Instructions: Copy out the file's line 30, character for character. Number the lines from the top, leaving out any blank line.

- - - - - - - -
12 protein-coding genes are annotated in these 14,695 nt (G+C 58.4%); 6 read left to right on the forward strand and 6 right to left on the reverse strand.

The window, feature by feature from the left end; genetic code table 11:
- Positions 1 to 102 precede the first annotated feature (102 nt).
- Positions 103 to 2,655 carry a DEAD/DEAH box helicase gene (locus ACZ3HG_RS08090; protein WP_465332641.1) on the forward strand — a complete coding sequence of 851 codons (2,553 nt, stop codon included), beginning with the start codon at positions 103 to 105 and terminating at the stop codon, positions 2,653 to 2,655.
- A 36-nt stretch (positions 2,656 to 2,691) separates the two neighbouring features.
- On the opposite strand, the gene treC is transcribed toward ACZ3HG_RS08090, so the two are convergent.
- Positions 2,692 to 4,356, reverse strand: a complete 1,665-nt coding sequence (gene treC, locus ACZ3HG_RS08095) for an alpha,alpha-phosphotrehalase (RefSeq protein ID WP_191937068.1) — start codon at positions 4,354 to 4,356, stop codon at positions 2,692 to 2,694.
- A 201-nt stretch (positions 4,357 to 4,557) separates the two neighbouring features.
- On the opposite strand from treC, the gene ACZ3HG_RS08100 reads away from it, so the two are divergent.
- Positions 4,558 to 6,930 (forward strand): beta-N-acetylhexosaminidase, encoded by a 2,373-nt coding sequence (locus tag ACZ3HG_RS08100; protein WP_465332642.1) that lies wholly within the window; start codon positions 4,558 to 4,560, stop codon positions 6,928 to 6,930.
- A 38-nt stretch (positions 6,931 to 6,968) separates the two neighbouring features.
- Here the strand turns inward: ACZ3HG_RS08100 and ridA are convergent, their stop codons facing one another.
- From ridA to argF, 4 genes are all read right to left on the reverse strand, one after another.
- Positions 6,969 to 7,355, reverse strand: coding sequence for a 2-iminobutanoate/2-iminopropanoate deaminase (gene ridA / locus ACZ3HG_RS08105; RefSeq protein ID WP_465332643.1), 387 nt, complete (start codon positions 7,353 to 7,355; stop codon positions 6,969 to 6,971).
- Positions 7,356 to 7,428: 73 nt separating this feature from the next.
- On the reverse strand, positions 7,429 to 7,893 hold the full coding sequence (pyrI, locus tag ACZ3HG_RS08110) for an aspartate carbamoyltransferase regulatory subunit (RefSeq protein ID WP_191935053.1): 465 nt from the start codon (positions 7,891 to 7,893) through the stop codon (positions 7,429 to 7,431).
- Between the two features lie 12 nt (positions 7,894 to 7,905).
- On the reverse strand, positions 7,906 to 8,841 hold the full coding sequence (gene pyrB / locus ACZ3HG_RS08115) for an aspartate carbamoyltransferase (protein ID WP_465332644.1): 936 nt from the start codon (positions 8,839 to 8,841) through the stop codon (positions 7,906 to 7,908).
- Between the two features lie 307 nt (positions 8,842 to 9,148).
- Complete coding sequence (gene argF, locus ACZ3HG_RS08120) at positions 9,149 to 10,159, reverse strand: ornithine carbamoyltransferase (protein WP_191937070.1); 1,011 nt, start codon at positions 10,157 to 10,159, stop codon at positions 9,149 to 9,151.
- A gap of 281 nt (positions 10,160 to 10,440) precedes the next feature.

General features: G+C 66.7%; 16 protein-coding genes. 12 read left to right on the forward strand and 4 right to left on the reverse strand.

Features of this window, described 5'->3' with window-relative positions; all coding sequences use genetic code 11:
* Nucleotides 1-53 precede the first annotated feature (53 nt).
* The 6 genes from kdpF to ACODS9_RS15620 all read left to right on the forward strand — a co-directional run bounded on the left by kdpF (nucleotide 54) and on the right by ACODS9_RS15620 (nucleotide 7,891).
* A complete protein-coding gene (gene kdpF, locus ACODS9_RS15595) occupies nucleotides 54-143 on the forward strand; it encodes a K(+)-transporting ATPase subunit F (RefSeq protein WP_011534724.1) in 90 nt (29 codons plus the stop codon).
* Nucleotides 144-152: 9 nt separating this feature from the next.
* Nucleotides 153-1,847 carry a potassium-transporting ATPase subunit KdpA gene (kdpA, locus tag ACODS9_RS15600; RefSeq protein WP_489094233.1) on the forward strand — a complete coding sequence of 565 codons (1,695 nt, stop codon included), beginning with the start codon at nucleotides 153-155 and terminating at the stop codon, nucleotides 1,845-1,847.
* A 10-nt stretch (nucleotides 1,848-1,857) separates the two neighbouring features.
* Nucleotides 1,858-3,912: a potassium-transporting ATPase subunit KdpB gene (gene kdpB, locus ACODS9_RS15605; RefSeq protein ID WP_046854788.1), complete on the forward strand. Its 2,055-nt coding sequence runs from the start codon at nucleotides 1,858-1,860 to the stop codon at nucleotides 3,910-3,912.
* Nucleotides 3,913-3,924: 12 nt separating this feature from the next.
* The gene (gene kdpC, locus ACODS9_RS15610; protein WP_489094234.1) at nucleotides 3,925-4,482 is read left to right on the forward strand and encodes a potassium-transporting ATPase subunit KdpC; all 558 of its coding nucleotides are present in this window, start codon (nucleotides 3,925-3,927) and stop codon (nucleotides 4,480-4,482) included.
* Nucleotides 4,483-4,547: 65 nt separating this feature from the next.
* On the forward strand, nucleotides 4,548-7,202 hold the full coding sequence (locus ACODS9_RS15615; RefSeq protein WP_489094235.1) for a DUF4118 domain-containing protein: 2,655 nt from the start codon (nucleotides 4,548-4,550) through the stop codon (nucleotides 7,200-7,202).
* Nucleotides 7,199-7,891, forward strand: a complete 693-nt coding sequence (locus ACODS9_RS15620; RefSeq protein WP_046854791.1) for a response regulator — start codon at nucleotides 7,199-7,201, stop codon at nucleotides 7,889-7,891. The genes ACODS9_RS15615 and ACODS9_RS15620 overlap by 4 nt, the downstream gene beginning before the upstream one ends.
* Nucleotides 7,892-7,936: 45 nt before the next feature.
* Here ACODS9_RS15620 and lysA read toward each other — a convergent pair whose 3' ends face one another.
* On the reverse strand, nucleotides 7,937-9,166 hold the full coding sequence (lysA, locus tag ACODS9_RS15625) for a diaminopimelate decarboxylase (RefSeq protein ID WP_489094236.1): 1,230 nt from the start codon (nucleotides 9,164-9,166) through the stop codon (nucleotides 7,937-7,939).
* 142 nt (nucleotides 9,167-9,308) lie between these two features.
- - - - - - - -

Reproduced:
* Nucleotides 1,858-3,912: a potassium-transporting ATPase subunit KdpB gene (gene kdpB, locus ACODS9_RS15605; RefSeq protein ID WP_046854788.1), complete on the forward strand. Its 2,055-nt coding sequence runs from the start codon at nucleotides 1,858-1,860 to the stop codon at nucleotides 3,910-3,912.